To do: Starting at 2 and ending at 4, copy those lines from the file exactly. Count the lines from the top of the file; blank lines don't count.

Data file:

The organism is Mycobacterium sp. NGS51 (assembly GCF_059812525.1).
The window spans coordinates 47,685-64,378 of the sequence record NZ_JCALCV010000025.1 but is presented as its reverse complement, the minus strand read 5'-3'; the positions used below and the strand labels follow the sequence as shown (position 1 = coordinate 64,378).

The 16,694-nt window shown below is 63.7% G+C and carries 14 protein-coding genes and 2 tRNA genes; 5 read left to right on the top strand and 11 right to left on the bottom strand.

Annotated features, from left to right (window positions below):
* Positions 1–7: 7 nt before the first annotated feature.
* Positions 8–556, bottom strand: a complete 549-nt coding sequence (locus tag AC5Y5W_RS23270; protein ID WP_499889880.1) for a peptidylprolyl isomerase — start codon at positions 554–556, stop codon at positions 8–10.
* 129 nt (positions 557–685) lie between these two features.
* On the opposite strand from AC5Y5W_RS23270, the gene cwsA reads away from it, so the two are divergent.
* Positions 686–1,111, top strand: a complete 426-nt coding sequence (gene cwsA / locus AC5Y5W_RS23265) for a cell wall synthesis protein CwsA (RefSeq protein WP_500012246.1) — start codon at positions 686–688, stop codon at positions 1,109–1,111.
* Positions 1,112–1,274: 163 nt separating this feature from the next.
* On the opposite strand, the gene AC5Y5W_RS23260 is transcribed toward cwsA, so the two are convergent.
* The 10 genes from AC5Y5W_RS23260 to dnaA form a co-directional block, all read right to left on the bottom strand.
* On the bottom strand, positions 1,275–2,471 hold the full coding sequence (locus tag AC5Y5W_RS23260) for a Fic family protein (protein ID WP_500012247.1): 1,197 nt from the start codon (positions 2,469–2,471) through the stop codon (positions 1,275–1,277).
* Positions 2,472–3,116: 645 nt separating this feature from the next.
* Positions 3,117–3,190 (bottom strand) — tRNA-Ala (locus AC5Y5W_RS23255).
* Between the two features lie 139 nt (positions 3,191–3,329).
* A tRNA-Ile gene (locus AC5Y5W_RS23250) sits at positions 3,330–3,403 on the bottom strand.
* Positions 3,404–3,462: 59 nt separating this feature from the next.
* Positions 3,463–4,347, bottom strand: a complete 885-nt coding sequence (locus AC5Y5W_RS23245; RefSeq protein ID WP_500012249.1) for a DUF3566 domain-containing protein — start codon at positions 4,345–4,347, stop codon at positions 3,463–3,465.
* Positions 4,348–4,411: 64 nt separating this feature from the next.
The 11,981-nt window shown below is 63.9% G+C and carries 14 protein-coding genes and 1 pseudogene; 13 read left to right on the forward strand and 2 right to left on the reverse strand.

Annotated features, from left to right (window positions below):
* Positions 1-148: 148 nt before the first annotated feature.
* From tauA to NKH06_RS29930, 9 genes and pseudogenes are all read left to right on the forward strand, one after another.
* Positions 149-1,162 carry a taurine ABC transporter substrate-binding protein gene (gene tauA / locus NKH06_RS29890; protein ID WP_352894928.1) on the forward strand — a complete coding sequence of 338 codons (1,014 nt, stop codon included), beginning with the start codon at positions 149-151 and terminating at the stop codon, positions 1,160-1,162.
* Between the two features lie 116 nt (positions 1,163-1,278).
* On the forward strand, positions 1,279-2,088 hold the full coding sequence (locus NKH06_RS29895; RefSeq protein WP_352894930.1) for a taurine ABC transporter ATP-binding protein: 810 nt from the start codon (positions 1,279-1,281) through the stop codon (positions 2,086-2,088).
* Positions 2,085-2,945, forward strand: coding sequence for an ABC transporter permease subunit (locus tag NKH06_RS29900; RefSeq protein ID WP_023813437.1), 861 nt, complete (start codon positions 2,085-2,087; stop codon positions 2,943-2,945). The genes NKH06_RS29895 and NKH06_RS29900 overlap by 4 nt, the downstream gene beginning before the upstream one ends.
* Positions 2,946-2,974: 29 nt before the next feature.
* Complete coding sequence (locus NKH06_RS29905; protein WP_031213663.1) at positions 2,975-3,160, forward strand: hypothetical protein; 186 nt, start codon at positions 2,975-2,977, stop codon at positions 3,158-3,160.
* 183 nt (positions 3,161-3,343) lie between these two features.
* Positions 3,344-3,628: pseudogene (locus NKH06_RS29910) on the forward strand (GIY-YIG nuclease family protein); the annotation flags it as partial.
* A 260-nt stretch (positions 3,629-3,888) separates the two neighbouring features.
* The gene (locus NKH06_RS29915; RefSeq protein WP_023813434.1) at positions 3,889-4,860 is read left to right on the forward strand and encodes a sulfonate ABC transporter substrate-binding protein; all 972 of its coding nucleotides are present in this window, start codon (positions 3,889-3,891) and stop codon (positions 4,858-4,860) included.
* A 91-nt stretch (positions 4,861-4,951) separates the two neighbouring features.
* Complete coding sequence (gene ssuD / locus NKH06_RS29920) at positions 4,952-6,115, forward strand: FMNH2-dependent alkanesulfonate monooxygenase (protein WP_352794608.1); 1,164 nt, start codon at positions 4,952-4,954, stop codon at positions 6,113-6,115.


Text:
The window spans coordinates 47,685-64,378 of the sequence record NZ_JCALCV010000025.1 but is presented as its reverse complement, the minus strand read 5'-3'; the positions used below and the strand labels follow the sequence as shown (position 1 = coordinate 64,378).

The 16,694-nt window shown below is 63.7% G+C and carries 14 protein-coding genes and 2 tRNA genes; 5 read left to right on the top strand and 11 right to left on the bottom strand.

Annotated features, from left to right (window positions below):